I am looking to replace my Apple Thunderbolt 27” Display.
I’d like something at least 27”, UHD/4K, and am willing to spend up to around a $1000.
I’ll be using it with a 2017 MacBook Pro.
sorry, I have made a mistake, the text color above is totally white, so I copy it, and stick it into black, looks more clear.
Although reflective displays (and 4 or 5K displays) are attractive, my advice is to avoid the reflective Apple screens for photo work because its rather hard to view images when editing in all but very subdued light.
4K? well that’s really a cinema / video thing, you don't need 4K for photo work.
I work with lots of clients doing photo editing from amateurs to high end pro's, I always recommend Eizo.
If you can afford it go Eizo Coloredge CG range.
The Coloredge CG advantage is an almost fully automated *calibration and profiling using the built in hardware calibration sensor, entertianlingly it pops up from the edge of the screen to do its work..
(*I believe that good calibration and profiling are a strong prerequisite of photo work).
I've seen to many issues with the apprently tempting BenQ photo displays, unfortunately, so for me it's Eizo all the way.
If you can't stretch to Eizo Coloredge, their normal desktop range are good quality and value.
Of course, my advice is that if you get a screen that doesn’t come with a sensor (a colorimeter) then you'll need to factor that in to your budget. A well calibrated screen is a must.
If you'd like advice on that then please send me a personal message.
Spend wisely, Eizos have a long warranty. Check it out for your territory
I hope this helps
if so, please do mark my reply as "helpful" and if you're OK now, please mark it as "correct" below, so others who have similar issues can see the solution
neil barstow, colourmanagement
I recommend a NEC PA 272w and if you’re interested I can provide some of the technical advantages of this kind of reference display syste.
Summed up, there are only two serious contenders: Eizo and NEC.
They are fully comparable in price, features and general consistency of quality. You get exactly what you pay for.
There is a persistent myth that Eizo is more expensive, but that's because the top-of-the-line Eizos have additional features the top-of-the-line NEC's don't - and as a photographer you probably won't need. Strip these extra features away and you're left with entirely equivalent models: NEC PA272 vs. Eizo CS2730*. They both come in editions with or without calibration software/sensor, just check the options.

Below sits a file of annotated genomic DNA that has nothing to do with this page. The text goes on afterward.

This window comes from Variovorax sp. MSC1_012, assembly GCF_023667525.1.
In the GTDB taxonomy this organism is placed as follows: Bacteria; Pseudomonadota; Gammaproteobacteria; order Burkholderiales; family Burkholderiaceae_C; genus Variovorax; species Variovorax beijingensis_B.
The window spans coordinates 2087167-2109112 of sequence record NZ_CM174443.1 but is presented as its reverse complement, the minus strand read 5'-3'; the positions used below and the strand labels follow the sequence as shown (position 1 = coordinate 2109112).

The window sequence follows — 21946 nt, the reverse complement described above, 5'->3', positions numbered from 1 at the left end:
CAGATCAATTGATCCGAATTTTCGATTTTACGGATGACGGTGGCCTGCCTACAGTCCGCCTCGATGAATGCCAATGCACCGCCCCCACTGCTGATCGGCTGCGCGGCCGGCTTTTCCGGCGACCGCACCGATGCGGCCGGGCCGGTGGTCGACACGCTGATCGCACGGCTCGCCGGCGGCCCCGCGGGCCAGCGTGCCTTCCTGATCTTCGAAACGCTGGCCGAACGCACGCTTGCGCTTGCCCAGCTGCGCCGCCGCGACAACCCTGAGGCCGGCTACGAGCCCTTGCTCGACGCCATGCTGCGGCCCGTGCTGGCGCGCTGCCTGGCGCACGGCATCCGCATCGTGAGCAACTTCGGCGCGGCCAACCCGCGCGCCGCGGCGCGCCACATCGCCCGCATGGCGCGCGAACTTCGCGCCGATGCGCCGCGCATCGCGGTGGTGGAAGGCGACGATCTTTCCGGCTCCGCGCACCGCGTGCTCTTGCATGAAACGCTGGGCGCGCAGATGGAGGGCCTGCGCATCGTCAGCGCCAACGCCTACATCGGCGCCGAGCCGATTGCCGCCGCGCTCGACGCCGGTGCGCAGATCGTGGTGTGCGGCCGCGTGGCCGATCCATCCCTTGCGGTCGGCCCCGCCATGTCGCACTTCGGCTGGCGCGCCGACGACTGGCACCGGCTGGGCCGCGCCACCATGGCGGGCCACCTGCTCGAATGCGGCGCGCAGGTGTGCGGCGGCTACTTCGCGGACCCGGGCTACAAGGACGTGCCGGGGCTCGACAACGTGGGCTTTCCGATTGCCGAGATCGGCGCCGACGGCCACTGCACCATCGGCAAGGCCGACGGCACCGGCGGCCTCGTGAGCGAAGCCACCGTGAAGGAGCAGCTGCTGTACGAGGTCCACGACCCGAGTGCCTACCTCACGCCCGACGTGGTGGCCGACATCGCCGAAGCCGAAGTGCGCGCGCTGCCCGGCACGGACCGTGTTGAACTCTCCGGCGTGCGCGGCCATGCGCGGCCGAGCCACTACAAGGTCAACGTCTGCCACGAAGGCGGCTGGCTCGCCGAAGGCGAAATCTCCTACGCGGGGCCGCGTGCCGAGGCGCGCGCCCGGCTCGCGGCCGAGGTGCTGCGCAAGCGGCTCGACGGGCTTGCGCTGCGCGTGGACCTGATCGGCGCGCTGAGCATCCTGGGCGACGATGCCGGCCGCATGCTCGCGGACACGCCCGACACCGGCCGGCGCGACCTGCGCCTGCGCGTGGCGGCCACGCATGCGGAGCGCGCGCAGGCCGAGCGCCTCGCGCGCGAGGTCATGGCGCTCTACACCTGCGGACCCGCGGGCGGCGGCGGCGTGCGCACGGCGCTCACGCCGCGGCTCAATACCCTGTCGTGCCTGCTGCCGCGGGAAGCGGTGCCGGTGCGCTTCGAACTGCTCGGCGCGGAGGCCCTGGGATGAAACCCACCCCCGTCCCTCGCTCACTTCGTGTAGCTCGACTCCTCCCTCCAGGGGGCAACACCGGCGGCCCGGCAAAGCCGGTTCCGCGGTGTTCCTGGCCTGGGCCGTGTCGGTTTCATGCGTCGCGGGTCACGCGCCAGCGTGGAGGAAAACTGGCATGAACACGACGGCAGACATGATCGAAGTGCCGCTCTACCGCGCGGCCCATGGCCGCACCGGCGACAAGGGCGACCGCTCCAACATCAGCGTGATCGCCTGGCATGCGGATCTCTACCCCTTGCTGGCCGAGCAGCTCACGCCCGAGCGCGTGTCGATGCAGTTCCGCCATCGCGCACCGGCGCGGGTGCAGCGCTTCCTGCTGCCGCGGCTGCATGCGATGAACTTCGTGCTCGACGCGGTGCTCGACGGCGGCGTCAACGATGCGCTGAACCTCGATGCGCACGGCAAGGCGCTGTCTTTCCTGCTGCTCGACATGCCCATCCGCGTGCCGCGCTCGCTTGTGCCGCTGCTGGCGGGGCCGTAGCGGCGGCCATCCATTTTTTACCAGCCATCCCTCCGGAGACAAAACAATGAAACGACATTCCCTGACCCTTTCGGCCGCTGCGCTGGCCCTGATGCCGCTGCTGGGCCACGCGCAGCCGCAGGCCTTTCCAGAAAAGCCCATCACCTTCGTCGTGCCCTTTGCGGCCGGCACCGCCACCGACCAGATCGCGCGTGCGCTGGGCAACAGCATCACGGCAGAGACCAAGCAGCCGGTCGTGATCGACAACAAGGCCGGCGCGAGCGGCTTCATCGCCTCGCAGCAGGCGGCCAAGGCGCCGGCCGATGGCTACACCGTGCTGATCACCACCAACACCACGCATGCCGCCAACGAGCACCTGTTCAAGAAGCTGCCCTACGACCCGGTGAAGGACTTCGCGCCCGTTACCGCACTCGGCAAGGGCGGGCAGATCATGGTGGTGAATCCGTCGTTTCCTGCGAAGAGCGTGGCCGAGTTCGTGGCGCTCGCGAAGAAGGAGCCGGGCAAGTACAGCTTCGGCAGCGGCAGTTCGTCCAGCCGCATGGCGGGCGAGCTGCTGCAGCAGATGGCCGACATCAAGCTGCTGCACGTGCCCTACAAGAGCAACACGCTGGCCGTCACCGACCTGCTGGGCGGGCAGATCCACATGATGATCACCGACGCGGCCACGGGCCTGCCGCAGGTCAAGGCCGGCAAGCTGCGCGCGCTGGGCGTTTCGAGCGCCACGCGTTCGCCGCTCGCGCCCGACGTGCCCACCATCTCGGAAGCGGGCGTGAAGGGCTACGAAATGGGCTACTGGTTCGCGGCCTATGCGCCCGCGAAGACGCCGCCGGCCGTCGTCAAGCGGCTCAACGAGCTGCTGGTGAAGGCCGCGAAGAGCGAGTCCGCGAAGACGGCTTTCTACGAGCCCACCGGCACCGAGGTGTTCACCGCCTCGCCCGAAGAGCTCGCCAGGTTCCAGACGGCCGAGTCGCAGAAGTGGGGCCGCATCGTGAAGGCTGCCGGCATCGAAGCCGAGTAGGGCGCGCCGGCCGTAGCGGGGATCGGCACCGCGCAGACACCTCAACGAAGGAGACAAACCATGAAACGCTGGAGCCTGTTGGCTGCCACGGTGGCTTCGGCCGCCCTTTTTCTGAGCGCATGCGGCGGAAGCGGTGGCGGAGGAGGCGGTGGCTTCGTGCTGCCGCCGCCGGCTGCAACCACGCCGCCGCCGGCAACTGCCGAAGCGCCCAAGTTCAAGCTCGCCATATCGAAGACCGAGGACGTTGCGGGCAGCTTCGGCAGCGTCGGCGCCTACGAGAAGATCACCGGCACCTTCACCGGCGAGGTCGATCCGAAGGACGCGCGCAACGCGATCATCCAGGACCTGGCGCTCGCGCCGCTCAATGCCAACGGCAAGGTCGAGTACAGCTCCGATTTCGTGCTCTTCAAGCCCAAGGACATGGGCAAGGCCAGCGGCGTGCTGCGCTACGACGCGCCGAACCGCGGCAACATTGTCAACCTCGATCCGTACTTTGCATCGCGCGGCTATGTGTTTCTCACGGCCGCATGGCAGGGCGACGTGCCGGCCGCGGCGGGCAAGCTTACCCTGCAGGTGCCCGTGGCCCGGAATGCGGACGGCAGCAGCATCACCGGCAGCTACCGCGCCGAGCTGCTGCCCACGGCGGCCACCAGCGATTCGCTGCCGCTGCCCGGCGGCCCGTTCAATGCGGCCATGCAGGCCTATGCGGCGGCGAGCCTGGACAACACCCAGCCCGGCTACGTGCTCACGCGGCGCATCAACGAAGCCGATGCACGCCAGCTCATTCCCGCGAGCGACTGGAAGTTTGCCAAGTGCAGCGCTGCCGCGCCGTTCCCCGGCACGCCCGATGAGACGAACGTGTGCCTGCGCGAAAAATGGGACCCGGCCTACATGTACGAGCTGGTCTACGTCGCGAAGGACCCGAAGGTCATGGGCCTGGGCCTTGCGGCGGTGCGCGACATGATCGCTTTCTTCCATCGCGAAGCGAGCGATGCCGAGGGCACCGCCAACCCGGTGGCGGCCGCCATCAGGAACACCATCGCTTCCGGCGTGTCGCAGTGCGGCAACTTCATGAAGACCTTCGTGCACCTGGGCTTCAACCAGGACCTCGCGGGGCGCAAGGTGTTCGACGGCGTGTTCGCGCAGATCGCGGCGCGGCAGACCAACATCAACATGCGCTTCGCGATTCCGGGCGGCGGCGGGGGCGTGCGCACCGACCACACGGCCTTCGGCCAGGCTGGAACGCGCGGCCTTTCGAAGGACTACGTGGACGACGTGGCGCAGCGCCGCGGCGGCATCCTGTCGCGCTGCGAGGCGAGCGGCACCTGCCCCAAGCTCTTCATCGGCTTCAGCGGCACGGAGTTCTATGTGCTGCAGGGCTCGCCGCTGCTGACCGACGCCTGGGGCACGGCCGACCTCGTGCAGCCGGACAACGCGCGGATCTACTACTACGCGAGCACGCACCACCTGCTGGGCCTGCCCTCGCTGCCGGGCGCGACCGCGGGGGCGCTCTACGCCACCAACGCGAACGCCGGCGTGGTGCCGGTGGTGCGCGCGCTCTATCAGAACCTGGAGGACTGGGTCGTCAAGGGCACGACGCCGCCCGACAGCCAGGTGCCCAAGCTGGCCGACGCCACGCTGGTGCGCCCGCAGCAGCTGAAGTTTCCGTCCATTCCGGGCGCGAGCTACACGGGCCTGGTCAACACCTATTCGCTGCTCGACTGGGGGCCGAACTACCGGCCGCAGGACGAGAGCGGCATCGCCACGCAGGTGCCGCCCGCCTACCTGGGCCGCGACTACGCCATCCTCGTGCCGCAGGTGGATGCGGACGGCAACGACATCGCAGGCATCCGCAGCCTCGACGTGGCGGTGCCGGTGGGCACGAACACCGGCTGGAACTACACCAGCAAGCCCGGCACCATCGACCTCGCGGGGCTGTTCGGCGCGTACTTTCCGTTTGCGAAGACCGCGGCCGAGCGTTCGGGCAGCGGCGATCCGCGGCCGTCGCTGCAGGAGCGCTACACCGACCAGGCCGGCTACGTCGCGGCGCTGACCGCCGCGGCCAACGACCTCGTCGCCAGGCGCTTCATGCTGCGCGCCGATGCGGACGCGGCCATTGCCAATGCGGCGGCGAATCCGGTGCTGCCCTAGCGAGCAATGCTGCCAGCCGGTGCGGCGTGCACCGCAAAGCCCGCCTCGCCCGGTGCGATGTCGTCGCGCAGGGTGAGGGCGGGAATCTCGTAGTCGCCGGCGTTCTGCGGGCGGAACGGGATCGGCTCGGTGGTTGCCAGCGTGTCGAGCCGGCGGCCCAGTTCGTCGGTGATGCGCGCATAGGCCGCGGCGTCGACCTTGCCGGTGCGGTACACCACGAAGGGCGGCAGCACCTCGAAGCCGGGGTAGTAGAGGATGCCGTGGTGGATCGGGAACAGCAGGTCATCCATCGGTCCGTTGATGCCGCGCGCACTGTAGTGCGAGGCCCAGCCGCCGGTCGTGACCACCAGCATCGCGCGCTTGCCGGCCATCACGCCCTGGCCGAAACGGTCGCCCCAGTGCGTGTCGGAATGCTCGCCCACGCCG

The Eizo CGs have a built-in high quality sensor, convenient, but not necessary if you already have, say, an i1 Display Pro. You can use that sensor. They also have several video/cinema-specific extra features, and a hood.
*(I have a CG246 and a CX240, and for photographic purposes they are absolutely identical, although the latter 35% less expensive).
If you can't afford an Enzo or NEC, some of the higher end Dell's are nice. But a great monitor is like a good lens. By getting a better monitor you're making a good investment not just a means to an end. I have Eizo's well over 6 years old that still perform great.
In general terms, here are some of the things you should look for.
The first is panel uniformity. This is an actual photograph of an Eizo CG:
And this is a Dell U2713H. Obviously they aren't all like this, but this is what they will pass through quality control as "within specification". You will not get a replacement unit for this (I know, I once got one of these):
Then there is black (and white) separation. In a dim room, you should be able to see all the way down to 1 in a chart like this:
Viewing angles tend to affect blacks the most as well. Cheap IPS panels have an annoying problem known as "white glow" when seen from the sides. Good panels have polarizing films to correct that, so that black remains black from every angle. This is a photograph of an Eizo CX240 from the side - note the black border around the image:
Calibration software is essential, and it should work in high bit depth in the unit's internal processor (known as "hardware calibration"). You should be able to fine-tune all the parameters easily, particularly white point and black point. This is how you visually match the monitor to any printed output, so that "what you see is what you get".
In Eizo ColorNavigator you can make as many such targets as you like, and switch between them to match any paper stock or output condition. With an NEC you do that with the separate Multiprofiler app.
Fine-tuning the white point:
Setting the black point:
There's a lot more, but the point is that a Dell or BenQ or Apple display will fail all of these tests. People say Eizo and NEC are expensive and "not worth it". But they are, and this is what you pay for.
I've seen prize-winning photographs with horrible and unmotivated color casts in the shadows, as well as other problems, ruining the whole image. I bet they were made, and viewed, on cheap monitors and they just didn't see it...